Olympus introduces the OM-D series with the E-M5: a professional take on the next-gen genre

OMD_front+lens_sIn more camera news that everyone saw coming from a mile away, the Olympus OM-D E-M5 has been officially announced, marking a new series from the manufacturers that brought you the very popular Micro Four Thirds PEN series. While it has a stylish body and MFT, interchangeable lens systems in common with the former, the OM-D line is an entirely different animal.  

The OM-D series pays homage to the original OM SLR series, with its triangular viewfinder design and retro body. Of course it’s been outfitted with a number of new features to bring it into the digital age. Here’s a quick look at the E-M5’s specs:

  • 16.1-megapixel Live MOS sensor
  • Electronic viewfinder
  • Olympus’ “world’s fastest” AF system
  • Dustproof, splashproof body (similar to the exterior mechanics of its E-5 DSLR)
  • 3-inch OLED tilting touchscreen
  • New movie effects: one shot echo and multi-echo
  • Shutter speed: 60-1/4000 sec.
  • ISO: 200-25600
  • New art filters: Key Line, Cross Process II, Dramatic Tone II
  • Built-in flash, but not a pop-up flash — there is a hot shoe port for the included electronic flash accessory

The E-M5 has many of the features we’ve come to expect from Olympus’ MFT cameras plus some significant improvements to processing and shooting speed, but we can’t stress enough how different of a camera it is. A few distinct things set it apart.

A new, old build – and an EVF

OMD_finder-upAllow us to be shallow for one moment and focus the very different design of the E-M5. The PEN series clung to the subtle S-curve atop of its cameras bodies. The E-M5 forsakes that in favor of its triangular top, which houses its EVF.

Integrating an EVF deserves special mention. The rest of Olympus’ MFT lineup relied on the display or detachable EVF accessories via the hot shoe port. But now it’s putting on its big boy pants and building one right into the camera, complete with the very classic design of its original OM series.

More on that EVF though: it’s an HD, 120fps refresh rate with an eye-sensor built in so you can quickly switch from looking at it or the OLED display (the latter of which, it should be mentioned, is a nice holdover from the E-P3). The EVF features 100-percent field of view and a 1.15x max magnification. Settings data is displayed at the bottom of the viewfinder.  

Olympus-OM-10Lack of a built-in EVF has been a major complaint among critics of the next-gen, bridge camera segment. Only a few cameras have boasted the feature, and thus far Olympus has not been one of them – but now it has some new bragging rights.

And there’s no way around it: the E-M5’s body is striking. It’s magnesium alloy, making it heavier than the PEN series cameras. It has all the vintage goodness (check out the Olympus OM10 SLR at right) of competitor cameras without the breakable factor. The E-M5 (and the electronic flash accessory that ships with it) is incredibly durable thanks to its dustproof, splashproof sealing.


A new take on image stabilization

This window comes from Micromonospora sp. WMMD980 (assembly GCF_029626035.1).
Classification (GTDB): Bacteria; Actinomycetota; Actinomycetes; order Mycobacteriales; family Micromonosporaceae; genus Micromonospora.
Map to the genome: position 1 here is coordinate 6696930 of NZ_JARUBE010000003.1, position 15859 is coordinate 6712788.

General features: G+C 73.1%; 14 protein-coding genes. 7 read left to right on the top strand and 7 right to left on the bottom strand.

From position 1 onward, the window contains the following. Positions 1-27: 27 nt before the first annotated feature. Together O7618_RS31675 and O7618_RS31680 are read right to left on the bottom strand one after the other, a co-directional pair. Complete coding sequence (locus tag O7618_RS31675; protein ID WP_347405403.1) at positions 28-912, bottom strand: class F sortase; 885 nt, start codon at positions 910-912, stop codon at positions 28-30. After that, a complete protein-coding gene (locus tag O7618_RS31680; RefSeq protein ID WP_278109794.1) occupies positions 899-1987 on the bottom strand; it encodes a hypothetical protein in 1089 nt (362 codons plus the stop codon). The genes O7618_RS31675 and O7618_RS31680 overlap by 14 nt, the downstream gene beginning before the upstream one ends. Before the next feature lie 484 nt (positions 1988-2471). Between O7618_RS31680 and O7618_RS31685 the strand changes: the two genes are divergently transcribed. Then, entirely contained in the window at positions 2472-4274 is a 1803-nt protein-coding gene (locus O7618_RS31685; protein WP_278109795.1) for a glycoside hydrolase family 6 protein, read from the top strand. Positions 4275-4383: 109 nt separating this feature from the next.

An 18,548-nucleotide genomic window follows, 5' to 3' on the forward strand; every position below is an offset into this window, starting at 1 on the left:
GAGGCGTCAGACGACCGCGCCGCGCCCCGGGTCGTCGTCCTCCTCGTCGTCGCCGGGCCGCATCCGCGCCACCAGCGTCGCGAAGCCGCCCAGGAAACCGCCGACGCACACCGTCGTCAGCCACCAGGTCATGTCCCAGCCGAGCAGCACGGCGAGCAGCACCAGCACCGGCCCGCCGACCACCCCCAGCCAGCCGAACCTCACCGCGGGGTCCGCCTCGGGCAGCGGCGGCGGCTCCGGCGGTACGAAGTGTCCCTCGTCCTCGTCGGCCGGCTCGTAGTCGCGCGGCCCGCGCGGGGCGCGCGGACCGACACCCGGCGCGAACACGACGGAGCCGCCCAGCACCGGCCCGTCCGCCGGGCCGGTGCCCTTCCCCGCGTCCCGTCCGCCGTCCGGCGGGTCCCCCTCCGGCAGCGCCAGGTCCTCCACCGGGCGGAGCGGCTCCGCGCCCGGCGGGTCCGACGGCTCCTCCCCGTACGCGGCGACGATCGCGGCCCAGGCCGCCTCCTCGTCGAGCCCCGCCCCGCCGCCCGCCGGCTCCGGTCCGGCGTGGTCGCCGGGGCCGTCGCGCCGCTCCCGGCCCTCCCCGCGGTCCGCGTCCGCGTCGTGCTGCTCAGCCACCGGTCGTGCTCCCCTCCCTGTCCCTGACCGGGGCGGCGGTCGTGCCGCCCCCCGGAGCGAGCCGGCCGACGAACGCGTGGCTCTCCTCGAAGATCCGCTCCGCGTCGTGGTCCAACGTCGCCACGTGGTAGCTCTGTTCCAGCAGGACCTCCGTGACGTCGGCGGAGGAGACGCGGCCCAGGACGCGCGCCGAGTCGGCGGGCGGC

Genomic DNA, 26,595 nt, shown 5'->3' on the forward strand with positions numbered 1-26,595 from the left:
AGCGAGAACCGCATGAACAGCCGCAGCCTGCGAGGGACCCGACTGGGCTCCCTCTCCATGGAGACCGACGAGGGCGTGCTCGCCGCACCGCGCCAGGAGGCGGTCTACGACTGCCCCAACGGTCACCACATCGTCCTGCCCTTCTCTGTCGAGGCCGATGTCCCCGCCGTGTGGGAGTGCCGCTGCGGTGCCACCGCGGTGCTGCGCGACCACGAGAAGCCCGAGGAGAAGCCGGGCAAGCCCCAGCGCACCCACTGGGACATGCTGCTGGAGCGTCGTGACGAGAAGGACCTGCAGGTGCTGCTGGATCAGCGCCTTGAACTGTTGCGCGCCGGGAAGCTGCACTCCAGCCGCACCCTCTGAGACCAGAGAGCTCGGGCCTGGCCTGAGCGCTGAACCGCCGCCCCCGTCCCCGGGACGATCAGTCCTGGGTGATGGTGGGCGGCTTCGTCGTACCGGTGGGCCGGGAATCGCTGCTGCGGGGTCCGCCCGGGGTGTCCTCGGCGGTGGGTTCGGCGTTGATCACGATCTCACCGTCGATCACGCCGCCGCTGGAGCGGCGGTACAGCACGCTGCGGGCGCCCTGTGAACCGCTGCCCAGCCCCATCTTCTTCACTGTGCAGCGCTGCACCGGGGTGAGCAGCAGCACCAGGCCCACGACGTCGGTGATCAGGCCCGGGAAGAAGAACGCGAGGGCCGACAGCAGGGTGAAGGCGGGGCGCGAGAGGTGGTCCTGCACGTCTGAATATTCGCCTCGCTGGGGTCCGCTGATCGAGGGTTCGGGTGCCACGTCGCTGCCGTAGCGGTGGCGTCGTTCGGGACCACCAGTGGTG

The 5-axis image stabilization system the E-M5 boasts is arguably its most revolutionary feature. Olympus gave us a glimpse of this new technology back at CES. Most image stabilization systems move to ways to reduce camera shake: back and forth on a y-axis and an x-axis; back and forth and up and down. Olympus has created a more flexible mechanism that moves not only horizontally and vertically but uses rotary motion as well as “the yaw and pitch” motions.

It’s much smoother and has a more moldable feeling movement to it than your traditional IS apparatus. The idea is that the E-M5 will be able to combat external factors better than competitor systems.


The battery pack grip

The EM-5 introduces yet another distinguishing feature for its breed in the HLD-6 Power Battery Grip. The accessory connects not only to give the camera extended life but for easy landscape handling or the added shutter when taking portrait shots.

battery grip E-M5Another common complaint of the next-gen camera genre has been handling. Critics complain they are too small, and professionals simply won’t be able to work within some of these constraints. The addition of a battery pack means the E-M5 is treading on some entirely new territory for its segment, and photographers who have been slow to come around to MFT because of build will likely be tempted to try out this new addition.


So… versus the X-Pro 1?

We already want to see a shoot-out between the Fujifilm’s recently introduced X-Pro1, it’s very professional, capable ICL addition to the X-series. The X-Pro 1 has a better sensor, hybrid viewfinder, and introduces new pixel array technology that cleans up high-res images. That said, the E-M5 is bringing a new image stabilization system and features like durability, a tilting OLED touchscreen, and higher ISO sensitivity to the table (with a lower price to boot — the body only will retail for $1,000, black or silver body with 12-50mm F3.5-5.6  EZ lens for $1,300, and black body with 14-44mm F3.505.6 II R lens for $1,100). The X-Pro 1 is $1,700 for the body alone

That’s not to say the E-M5’s features outweigh the X-Pro 1’s, but we can understand the need for buyers to get some comparison on these two models: they’re arguably the most professional-level next-gen cameras on the market.

And they are sure not to be the only ones interested in exploring this market. Next-gen innovation is going to continue, and it’s going to span the spectrum and aim for beginner and advanced shooters’ pockets. 

For more images, check out our E-M5 photo gallery

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